Skip to main content

Calaveras Settlements

May contain: outdoors, nature, wilderness, and art
Mokelumne Hill in 1855 (Courtesy Bancroft Library)

Close behind the prospectors and miners came the agriculturalists, families from the eastern states and Europe who saw opportunities for stock-raising and truck garden operations on the open grasslands. Following the decline of placer deposits in the Mother Lode after ca. 1860, farming gained importance as a family enterprise, which helped to establish more permanence and stability in the society. Settlers established farms growing hay, alfalfa, and wheat, and planted orchards and truck gardens. Most families practiced a mixed agricultural economy, raising cattle, sheep, hogs, and poultry, which supplied them with a steady supply of foodstuffs augmented by vegetable gardens and orchards. Livestock, however, has always been the backbone of the agricultural industry, with the practice of transhumance (taking livestock to the high country to pasture during the summer and returning in the fall to their foothill ranches) opening up the high country to cow and sheep camps.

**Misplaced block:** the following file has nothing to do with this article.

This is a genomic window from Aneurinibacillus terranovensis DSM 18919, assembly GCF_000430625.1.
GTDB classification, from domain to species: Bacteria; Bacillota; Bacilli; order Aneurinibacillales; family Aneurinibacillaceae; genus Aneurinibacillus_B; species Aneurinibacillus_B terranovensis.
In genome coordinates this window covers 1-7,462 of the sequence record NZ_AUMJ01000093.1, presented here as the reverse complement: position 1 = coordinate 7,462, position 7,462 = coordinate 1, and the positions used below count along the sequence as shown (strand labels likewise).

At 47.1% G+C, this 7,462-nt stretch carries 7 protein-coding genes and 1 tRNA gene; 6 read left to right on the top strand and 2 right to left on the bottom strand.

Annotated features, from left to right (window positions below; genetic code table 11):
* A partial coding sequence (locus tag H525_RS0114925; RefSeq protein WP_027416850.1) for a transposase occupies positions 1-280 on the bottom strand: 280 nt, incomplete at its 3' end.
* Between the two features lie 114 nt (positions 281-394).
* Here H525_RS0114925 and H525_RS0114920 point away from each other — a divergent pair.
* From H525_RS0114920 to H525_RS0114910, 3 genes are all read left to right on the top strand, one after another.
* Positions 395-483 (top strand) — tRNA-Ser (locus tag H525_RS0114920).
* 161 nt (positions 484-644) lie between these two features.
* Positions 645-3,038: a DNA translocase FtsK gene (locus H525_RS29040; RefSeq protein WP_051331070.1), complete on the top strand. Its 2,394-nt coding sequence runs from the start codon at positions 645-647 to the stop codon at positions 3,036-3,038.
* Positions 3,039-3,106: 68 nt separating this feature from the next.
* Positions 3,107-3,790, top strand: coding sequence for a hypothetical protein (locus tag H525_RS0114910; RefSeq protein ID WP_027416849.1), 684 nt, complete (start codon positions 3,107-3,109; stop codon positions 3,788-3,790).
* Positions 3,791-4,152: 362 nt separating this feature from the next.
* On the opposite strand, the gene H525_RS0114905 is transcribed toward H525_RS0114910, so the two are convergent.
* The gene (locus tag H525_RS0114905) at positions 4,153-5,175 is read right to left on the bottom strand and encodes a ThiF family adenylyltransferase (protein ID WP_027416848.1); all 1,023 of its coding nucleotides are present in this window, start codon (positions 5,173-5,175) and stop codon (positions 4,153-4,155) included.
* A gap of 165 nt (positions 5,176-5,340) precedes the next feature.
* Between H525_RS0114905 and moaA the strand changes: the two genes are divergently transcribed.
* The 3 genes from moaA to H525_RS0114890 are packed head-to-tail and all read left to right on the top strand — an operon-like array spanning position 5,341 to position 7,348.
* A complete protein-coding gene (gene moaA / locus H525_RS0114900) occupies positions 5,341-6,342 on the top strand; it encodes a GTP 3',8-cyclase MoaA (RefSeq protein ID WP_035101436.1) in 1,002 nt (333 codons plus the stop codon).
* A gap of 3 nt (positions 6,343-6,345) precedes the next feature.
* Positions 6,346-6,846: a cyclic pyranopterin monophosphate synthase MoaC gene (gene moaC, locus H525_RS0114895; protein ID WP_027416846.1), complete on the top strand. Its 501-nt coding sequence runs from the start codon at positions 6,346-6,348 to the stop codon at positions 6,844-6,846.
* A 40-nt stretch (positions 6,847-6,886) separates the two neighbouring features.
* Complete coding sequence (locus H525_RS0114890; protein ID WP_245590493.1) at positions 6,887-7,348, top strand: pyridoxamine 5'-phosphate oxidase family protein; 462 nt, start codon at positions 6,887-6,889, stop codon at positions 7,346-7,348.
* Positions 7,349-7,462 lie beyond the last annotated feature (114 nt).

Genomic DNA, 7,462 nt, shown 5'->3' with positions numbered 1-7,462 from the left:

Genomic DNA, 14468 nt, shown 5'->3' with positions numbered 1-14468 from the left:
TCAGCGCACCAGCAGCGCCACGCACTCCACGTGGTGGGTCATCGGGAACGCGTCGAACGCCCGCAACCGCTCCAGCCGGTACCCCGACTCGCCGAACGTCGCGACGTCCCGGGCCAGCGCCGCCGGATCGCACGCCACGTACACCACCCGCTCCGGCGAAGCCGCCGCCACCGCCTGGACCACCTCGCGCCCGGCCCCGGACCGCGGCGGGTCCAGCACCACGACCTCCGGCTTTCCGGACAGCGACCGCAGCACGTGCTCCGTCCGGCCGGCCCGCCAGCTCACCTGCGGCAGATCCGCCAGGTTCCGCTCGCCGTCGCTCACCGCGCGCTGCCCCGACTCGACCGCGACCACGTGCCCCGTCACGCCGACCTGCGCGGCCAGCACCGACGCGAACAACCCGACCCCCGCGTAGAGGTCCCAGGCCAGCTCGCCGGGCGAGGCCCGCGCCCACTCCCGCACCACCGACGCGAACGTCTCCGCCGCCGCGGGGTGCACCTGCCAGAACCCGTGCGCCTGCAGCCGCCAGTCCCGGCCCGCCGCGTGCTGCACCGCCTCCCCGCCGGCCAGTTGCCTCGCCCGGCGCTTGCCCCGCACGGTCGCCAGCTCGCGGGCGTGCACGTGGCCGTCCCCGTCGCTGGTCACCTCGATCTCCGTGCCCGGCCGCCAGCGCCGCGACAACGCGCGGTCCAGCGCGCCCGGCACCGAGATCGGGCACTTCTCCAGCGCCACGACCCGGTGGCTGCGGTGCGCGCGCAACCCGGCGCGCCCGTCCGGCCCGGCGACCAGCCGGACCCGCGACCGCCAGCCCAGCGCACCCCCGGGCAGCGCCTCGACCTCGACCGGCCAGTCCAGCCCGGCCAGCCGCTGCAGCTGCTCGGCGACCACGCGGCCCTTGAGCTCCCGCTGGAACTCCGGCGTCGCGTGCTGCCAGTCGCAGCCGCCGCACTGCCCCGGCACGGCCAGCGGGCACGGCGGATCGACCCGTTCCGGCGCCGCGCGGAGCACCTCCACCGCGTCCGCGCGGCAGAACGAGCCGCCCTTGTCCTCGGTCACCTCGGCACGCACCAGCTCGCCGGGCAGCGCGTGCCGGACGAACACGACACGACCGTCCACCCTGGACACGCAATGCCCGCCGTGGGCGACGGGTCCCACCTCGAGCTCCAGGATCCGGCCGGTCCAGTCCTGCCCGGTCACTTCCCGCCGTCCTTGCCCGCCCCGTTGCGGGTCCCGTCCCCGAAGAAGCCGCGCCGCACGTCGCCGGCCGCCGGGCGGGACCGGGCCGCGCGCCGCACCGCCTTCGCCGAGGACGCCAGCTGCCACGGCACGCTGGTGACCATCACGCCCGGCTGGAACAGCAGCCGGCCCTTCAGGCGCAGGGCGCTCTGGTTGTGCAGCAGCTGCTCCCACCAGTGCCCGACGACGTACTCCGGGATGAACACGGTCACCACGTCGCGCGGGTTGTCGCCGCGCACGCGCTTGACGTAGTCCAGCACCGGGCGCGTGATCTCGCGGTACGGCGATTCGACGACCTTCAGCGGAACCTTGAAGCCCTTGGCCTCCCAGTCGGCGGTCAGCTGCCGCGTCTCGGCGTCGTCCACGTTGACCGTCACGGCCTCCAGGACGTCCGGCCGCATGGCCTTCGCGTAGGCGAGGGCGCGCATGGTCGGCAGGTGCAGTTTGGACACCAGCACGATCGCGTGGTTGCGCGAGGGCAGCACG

Commercial winemaking began in the county in 1851, with 1,000 vines set out on the Calaveras River. Mokelumne Hill was another center of wine production, but vineyards were also planted in virtually every community in the early years. Hops were grown and baked in kilns for breweries that produced local beers and ales. Olive trees were planted and the olives cured or made into oil in both family and commercial orchards. Local farming, however, never developed beyond a subsistence level and gradually gave way to livestock operations.